And, yes, even now, after working at it for decades, I find writing fiction as mysterious as falling in love. Fortunately, I also find it every bit as compelling. Ultimately, my fidelity is not to the craft of writing but to the mystery of living that literature relentlessly explores. I am not a fan of well-made stories that merely advertise the inventiveness of their architecture. The stories I love reek of life.
I am drawn to stories with multiple timeframes, but writing them exhausts me. The key, I believe, is that every movement between frames, regardless of chronology, has to feel like an acceleration of the narrative.
Easier said than done.
There’s a big reveal in the story, and you keep it to hidden for a long time—in fact, we don’t really even know that it’s there to be found. We only know that his house burned down and that this was a significant event. Did you always know that you would wait to reveal what happened?
How a writer manages the release of information is crucial to any story’s success. As you point out, the reader of “Bony Lake” has no idea that a reveal is coming. To my way of thinking, this is the key to withholding information.
If a narrator alludes to a dramatic event without giving the reader enough information to feel settled, it will likely come off as coy. Imagine that you notice someone at a party and you ask the host about him. The host says, “He’s my new colleague, and he has a dark secret in his past. Catch you later.” You’ll no doubt find yourself annoyed with the host. But imagine that the host says, “He’s my new colleague. When he was a kid, he lost his parents in a hurricane.” While you may wonder if there’s more to the story, this information is not a tease. You now possess one solid tidbit about the person.
Time passes. You encounter the man, and the information about him that you possess colors your understanding of him. One evening in a bar, he tells you about the hurricane, and you discover that he was responsible for his mother going out in the storm to fetch something for him. His father then went out to retrieve her. The real secret is that he’s responsible for the deaths of his parents. Revealed in stages, the secret is not a tease and the writer is able to insert the information wherever it best serves the narrative.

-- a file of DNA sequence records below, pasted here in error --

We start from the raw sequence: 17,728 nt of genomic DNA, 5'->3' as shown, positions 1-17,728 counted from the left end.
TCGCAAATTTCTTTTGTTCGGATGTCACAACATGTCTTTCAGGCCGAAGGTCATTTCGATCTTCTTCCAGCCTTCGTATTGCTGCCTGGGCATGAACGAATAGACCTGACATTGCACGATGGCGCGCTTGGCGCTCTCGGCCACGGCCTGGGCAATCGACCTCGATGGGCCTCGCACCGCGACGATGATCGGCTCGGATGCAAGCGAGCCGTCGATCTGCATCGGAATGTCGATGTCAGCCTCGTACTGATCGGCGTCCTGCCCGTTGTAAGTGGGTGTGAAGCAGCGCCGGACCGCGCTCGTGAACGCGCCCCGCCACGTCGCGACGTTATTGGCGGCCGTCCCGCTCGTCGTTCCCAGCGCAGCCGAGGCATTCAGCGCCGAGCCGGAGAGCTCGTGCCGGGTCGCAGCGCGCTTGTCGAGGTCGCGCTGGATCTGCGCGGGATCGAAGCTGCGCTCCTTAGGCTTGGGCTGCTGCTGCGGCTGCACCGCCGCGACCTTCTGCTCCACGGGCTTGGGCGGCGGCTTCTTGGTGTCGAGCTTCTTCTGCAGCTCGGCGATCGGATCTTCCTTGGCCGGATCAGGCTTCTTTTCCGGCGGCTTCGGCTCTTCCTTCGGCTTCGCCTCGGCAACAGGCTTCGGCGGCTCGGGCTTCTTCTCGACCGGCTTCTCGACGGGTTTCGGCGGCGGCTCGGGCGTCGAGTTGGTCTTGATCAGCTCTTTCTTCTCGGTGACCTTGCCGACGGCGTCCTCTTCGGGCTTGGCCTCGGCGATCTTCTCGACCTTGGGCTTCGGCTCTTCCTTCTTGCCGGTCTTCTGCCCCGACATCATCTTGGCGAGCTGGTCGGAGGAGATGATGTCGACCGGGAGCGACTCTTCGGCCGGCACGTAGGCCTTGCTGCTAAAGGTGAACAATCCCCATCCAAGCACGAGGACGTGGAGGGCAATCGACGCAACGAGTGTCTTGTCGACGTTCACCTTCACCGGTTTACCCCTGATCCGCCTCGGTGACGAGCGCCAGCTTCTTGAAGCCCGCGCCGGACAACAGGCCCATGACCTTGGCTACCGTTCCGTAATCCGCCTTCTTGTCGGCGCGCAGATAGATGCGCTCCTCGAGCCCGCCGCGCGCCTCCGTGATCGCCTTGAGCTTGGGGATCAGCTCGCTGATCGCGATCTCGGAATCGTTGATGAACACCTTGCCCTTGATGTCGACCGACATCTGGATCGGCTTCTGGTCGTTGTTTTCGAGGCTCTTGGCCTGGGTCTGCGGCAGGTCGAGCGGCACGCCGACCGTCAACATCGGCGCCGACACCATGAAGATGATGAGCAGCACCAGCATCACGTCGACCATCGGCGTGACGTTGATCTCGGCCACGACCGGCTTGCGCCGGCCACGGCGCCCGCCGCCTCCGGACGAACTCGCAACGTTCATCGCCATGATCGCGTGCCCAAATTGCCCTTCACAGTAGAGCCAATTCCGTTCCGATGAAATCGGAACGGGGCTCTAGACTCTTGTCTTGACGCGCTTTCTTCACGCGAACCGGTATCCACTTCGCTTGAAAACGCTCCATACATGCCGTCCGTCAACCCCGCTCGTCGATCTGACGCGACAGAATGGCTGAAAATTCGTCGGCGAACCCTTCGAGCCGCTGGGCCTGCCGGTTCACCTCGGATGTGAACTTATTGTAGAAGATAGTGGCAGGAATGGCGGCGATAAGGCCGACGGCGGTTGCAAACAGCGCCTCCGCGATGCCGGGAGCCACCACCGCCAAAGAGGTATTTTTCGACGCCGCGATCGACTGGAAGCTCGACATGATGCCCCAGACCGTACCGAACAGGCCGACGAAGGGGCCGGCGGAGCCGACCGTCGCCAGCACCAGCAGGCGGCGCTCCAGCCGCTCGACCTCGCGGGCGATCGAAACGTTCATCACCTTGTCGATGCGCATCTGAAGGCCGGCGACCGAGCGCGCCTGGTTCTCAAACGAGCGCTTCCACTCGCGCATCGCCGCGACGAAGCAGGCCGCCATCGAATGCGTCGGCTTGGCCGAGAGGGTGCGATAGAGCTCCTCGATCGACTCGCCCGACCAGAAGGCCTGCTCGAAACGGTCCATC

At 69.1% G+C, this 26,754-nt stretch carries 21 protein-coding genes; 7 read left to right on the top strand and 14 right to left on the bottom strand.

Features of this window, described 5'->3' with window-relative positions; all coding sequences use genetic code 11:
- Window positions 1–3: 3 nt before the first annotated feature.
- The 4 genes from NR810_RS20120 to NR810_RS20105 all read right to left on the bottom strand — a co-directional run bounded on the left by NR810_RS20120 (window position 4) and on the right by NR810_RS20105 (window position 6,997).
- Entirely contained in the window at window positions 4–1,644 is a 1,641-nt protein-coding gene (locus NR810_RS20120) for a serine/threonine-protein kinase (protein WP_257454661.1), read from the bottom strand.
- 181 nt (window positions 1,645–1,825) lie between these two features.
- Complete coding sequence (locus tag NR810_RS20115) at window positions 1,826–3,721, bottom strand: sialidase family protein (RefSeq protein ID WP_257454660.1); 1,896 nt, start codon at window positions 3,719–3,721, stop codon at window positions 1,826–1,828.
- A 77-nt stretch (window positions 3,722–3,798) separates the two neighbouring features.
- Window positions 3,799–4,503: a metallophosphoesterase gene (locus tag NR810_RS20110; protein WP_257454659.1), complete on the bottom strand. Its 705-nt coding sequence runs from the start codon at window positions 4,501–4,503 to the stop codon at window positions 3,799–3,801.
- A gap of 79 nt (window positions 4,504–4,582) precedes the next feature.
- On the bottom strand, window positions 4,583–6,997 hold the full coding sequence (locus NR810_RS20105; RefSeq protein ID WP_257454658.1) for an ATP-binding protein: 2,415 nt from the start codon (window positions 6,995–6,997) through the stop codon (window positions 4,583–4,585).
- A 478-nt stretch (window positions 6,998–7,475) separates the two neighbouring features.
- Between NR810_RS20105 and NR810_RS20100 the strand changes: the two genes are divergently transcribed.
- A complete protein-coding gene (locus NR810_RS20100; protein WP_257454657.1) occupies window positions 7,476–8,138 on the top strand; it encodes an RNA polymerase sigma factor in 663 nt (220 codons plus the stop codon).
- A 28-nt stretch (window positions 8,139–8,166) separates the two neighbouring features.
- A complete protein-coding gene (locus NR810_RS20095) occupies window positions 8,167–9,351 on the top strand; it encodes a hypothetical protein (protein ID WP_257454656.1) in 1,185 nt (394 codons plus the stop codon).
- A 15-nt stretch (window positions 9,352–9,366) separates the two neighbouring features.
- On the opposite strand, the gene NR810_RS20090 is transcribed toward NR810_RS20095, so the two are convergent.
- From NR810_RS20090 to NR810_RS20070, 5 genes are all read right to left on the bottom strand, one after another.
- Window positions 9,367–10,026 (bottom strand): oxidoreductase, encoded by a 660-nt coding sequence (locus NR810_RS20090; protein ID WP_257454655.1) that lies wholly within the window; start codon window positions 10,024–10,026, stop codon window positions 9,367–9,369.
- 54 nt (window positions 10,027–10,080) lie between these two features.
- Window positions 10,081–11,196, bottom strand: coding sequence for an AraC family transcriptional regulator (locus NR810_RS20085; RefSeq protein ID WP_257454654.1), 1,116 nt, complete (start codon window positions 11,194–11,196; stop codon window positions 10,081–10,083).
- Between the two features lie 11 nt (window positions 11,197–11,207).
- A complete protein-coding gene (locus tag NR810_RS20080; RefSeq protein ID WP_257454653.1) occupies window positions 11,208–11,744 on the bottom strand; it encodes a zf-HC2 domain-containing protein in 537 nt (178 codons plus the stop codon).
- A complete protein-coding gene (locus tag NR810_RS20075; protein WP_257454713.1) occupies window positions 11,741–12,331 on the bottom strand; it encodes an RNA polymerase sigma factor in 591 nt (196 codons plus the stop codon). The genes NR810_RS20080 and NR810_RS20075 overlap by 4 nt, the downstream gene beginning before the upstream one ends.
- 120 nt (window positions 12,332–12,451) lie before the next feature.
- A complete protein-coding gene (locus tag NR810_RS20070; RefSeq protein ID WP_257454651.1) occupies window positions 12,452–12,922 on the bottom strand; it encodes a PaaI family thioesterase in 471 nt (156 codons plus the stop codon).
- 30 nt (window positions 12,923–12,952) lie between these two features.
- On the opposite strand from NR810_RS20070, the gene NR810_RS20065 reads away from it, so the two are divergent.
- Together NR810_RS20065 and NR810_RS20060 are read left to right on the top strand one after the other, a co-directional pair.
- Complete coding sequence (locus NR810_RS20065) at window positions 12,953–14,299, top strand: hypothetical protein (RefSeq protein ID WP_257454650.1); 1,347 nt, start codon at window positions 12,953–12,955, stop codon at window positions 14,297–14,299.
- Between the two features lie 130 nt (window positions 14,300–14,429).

Moreover, when a reader feels that she understands a situation and then realizes that the terms are larger or stranger than she conceived, the discovery is stimulating. It forces the reader to rethink all she thought she knew.
That’s more or less the effect that I’m striving for in “The House on Bony Lake.”
This is a story where things end but not a door-slamming way—with an emotional resolution rather than a plot conclusion. I think this is something that story writers struggle with. When a character’s struggle is primarily interior, how do you dramatize the resolution (at least in terms of the story) of that struggle? When did you know how the story would end?
I knew early on how the story would end, but I did not know why or how the narrative would get there. I had to discover all that while revising. Paul’s final act in the story is meant to, as you say, provide an emotional resolution; however, the ending is also meant to complete the narrative shape by suggesting that the there is another way of interpreting the family’s history.
Having avoided talking about the reveal in the reply above, I don’t think I should give away the end of the story with this response. So I’ll try to talk about it by referring to other stories—great stories—that make analogous narrative moves.
In Tolstoy’s “The Death of Ivan Ilych,” the end of the story reframes Ivan Ilych’s deathbed question from “Why me?” to “How should I have lived?” And then the question is answered in an astonishing manner. Until the very end, the character and the reader are engaged with the wrong mystery.
In Peter Taylor’s “A Wife of Nashville,” Helen’s behavior at the end can only be understood when the reader lets go of the terms by which he’s interpreted events (the racial divide among Southerners in the middle of the 20th century) and adopts a new set of terms (the gender divide in that same population).
NoViolet Bulawayo deftly orchestrates a similar narrative maneuver in the first story (“Hitting Budapest”) of her novel-in-stories We Need New Names. The final moments of the story complicates the reader’s natural desire to side with hungry children. Such a desire tends to sentimentalize characters, and Bulawayo refuses to let this happen. By denying the reader a romanticized vision of the children, Bulawayo insists on the characters’ full share of humanity.
I do not mean to suggest that my story belongs in the same category as these great stories; rather, that the ending, if it works, comes from an understanding of an elusive narrative strategy that I did not so much mimic as discover—a startling discovery made during the writing of the story. And it’s only later, of course, that I realized my discovery is a merely variation on the work of some writer on whose shoulders I have been for some time attempting to stand.